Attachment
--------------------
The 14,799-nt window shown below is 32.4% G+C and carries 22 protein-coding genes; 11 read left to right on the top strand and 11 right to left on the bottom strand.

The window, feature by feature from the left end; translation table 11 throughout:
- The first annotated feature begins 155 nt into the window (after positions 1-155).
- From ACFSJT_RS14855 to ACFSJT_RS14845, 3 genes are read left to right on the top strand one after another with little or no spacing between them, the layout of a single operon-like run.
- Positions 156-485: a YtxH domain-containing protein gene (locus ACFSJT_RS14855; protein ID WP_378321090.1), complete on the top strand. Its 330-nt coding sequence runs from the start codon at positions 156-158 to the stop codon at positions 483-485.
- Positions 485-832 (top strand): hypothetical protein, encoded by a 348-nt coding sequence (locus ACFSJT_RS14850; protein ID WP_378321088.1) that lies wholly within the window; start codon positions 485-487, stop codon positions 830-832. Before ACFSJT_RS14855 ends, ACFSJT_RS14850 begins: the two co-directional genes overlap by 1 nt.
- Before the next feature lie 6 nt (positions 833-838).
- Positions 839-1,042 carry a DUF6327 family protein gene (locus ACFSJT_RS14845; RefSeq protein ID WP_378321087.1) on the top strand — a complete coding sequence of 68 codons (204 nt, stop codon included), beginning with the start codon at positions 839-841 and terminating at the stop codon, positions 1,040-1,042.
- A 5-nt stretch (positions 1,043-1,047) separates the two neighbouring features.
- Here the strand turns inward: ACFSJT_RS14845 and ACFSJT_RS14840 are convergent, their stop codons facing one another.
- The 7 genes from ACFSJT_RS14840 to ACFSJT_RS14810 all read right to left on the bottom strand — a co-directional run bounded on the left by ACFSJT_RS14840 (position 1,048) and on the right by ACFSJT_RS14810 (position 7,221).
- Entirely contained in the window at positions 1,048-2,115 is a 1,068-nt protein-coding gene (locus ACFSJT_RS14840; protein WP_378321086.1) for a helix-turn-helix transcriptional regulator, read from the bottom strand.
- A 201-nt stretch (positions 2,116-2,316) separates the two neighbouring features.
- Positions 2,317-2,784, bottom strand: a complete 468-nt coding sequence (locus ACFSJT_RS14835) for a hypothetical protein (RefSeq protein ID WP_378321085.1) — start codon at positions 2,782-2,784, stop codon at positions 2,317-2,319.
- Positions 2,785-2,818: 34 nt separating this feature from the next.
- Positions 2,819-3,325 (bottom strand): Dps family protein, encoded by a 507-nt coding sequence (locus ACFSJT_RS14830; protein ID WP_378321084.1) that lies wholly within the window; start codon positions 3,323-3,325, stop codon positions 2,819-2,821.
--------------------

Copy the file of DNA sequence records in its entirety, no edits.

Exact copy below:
The 14,799-nt window shown below is 32.4% G+C and carries 22 protein-coding genes; 11 read left to right on the top strand and 11 right to left on the bottom strand.

The window, feature by feature from the left end; translation table 11 throughout:
- The first annotated feature begins 155 nt into the window (after positions 1-155).
- From ACFSJT_RS14855 to ACFSJT_RS14845, 3 genes are read left to right on the top strand one after another with little or no spacing between them, the layout of a single operon-like run.
- Positions 156-485: a YtxH domain-containing protein gene (locus ACFSJT_RS14855; protein ID WP_378321090.1), complete on the top strand. Its 330-nt coding sequence runs from the start codon at positions 156-158 to the stop codon at positions 483-485.
- Positions 485-832 (top strand): hypothetical protein, encoded by a 348-nt coding sequence (locus ACFSJT_RS14850; protein ID WP_378321088.1) that lies wholly within the window; start codon positions 485-487, stop codon positions 830-832. Before ACFSJT_RS14855 ends, ACFSJT_RS14850 begins: the two co-directional genes overlap by 1 nt.
- Before the next feature lie 6 nt (positions 833-838).
- Positions 839-1,042 carry a DUF6327 family protein gene (locus ACFSJT_RS14845; RefSeq protein ID WP_378321087.1) on the top strand — a complete coding sequence of 68 codons (204 nt, stop codon included), beginning with the start codon at positions 839-841 and terminating at the stop codon, positions 1,040-1,042.
- A 5-nt stretch (positions 1,043-1,047) separates the two neighbouring features.
- Here the strand turns inward: ACFSJT_RS14845 and ACFSJT_RS14840 are convergent, their stop codons facing one another.
- The 7 genes from ACFSJT_RS14840 to ACFSJT_RS14810 all read right to left on the bottom strand — a co-directional run bounded on the left by ACFSJT_RS14840 (position 1,048) and on the right by ACFSJT_RS14810 (position 7,221).
- Entirely contained in the window at positions 1,048-2,115 is a 1,068-nt protein-coding gene (locus ACFSJT_RS14840; protein WP_378321086.1) for a helix-turn-helix transcriptional regulator, read from the bottom strand.
- A 201-nt stretch (positions 2,116-2,316) separates the two neighbouring features.
- Positions 2,317-2,784, bottom strand: a complete 468-nt coding sequence (locus ACFSJT_RS14835) for a hypothetical protein (RefSeq protein ID WP_378321085.1) — start codon at positions 2,782-2,784, stop codon at positions 2,317-2,319.
- Positions 2,785-2,818: 34 nt separating this feature from the next.
- Positions 2,819-3,325 (bottom strand): Dps family protein, encoded by a 507-nt coding sequence (locus ACFSJT_RS14830; protein ID WP_378321084.1) that lies wholly within the window; start codon positions 3,323-3,325, stop codon positions 2,819-2,821.